In First Bite, award-winning food writer Bee Wilson draws on the latest research from food psychologists, neuroscientists, and nutritionists to reveal that our food habits are shaped by a whole host of factors: family and culture, memory and gender, hunger and love. Taking the reader on a journey across the globe, Wilson introduces us to people who can only eat foods of a certain color; prisoners of war whose deepest yearning is for Mom's apple pie; a nine year old anosmia sufferer who has no memory of the flavor of her mother's cooking; toddlers who will eat nothing but hotdogs and grilled cheese sandwiches; and researchers and doctors who have pioneered new and effective ways to persuade children to try new vegetables. Wilson examines why the Japanese eat so healthily, whereas the vast majority of teenage boys in Kuwait have a weight problem--and what these facts can tell Americans about how to eat better.
The way we learn to eat holds the key to why food has gone so disastrously wrong for so many people. But Wilson also shows that both adults and children have immense potential for learning new, healthy eating habits. An exploration of the extraordinary and surprising origins of our tastes and eating habits, First Bite also shows us how we can change our palates to lead healthier, happier lives.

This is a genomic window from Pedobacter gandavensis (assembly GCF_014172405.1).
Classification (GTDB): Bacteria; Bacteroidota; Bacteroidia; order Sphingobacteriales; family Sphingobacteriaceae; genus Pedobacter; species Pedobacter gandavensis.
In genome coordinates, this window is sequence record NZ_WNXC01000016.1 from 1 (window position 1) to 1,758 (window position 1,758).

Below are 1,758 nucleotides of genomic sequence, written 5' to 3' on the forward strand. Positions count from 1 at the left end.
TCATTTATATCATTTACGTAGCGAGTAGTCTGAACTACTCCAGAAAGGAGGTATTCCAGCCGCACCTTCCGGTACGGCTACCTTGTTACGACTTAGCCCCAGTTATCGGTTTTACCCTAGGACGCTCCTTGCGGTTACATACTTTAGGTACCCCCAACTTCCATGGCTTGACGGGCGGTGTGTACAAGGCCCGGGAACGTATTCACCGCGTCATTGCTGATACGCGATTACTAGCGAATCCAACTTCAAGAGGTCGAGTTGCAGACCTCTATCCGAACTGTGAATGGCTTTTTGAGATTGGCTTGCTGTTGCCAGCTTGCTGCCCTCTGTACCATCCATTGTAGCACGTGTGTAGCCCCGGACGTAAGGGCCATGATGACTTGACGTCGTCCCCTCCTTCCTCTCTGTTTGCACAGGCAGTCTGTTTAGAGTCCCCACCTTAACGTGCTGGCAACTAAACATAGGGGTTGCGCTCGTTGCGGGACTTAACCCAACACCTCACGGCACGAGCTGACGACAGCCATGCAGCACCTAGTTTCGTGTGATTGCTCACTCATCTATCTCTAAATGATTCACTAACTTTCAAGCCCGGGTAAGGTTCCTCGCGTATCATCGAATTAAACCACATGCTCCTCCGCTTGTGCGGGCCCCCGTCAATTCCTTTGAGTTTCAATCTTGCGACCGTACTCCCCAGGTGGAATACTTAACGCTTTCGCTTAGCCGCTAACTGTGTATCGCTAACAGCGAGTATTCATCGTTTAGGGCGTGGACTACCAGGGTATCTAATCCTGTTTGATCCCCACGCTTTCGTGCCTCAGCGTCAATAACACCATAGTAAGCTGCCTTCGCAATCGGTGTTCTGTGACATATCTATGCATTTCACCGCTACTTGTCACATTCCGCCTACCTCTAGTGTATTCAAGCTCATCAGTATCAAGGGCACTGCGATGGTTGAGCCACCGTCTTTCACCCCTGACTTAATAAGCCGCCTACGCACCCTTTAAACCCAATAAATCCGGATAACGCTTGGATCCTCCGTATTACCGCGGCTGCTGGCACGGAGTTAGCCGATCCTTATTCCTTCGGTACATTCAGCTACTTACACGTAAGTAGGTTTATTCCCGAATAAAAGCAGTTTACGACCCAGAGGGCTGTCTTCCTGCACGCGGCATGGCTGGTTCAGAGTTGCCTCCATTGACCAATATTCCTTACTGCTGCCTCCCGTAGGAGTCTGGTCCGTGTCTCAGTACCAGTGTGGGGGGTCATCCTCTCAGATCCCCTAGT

Publishers Weekly® Reviews
- Reviewed in: Publishers Weekly, page .
- Review Date: 2015-10-12
- Reviewer: Staff
Most of what we learn about food happens when were childrenwhen were sitting at the kitchen table (if youre lucky enough to have one), being fed, says Wilson (Consider the Fork), a food writer and historian. Wilson takes a scholarly approach in this smart and telling journey that outlines food habits and where they originate. Mixing science with anecdotes, she incorporates past studies, including one landmark research study on infants inherent patterns of taste, explicating the sometimes-conflicting theories scholars spun from the outcome, Wilson debunks the notion that appetite is genetic and the idea that the body naturally selects what it needs. Old reports are countered by the latest research from food psychologists, neuroscientists, and biologists. Using brief tales, Wilson details many disorders across the consumption spectrum in an insightful and earnest tone that appeals to food-lovers and parents. Discussing everything from adults with stringent eating patterns to gendered weight misperceptions and changes in cultural norms, Wilson delineates how diets develop and, more importantly, how to make healthy modifications. Agent: Zoë Pagnamenta, Zoë Pagnamenta Agency. (Dec.)